Uncertainty breeds fear, and we know that these are uncertain times. In light of that, I want to remind you that knowledge and vigilance are your first defenses against any virus.
- The evidence suggests that this virus is spread by droplet. In addition, pre-symptomatic patients have the highest viral load in their upper airways, potentially spreading the disease without symptoms. Which is why it is imperative that you distance yourself from others by 6 feet when possible.
- Washing your hands and avoiding touching your face are excellent measures in preventing the spread of disease.
- There is no stopping this virus. The goal is to slow the spread, not control the spread. Therefore, we cannot be fearful of the virus arriving, but rather be vigilant in our measures to reduce the spread and “flatten the curve.”
- Some of us become complacent in familiar spaces, like our offices or workrooms. Be aware of your surfaces, shared objects and other items that may transfer disease. Clean these spaces frequently and now’s a great time to start claiming that “favorite pen.”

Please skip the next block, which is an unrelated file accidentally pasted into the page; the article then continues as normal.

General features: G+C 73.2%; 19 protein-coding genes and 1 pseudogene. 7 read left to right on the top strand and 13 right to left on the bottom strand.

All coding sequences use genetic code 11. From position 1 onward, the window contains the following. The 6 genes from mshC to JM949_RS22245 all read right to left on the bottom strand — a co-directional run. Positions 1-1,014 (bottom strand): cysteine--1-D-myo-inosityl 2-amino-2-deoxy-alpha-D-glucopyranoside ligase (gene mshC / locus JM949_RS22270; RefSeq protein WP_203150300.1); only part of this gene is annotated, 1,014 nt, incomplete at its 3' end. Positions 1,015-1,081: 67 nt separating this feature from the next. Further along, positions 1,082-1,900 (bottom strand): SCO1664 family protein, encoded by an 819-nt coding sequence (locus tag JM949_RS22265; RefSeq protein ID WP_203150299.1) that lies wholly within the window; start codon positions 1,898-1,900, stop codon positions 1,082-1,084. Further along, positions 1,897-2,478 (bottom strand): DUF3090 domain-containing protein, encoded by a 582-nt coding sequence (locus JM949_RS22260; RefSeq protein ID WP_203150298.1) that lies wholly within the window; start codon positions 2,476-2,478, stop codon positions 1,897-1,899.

Even as we gain more knowledge about this virus, the fears surrounding it can remain and manifest as worry, anxiety, tears or a cold shoulder. Remember to show kindness and patience to others.
As often as you think to wipe down surfaces or touch your face, take those same moments to check in on yourself and your friends and family who may be struggling with social distancing and worry.
At a time when we’re preaching distance, our greatest strength lies in our ability to come together– metaphorically speaking– and help one another.
Clay Marsh, MD
Vice President and Executive Dean
West Virginia University Health Sciences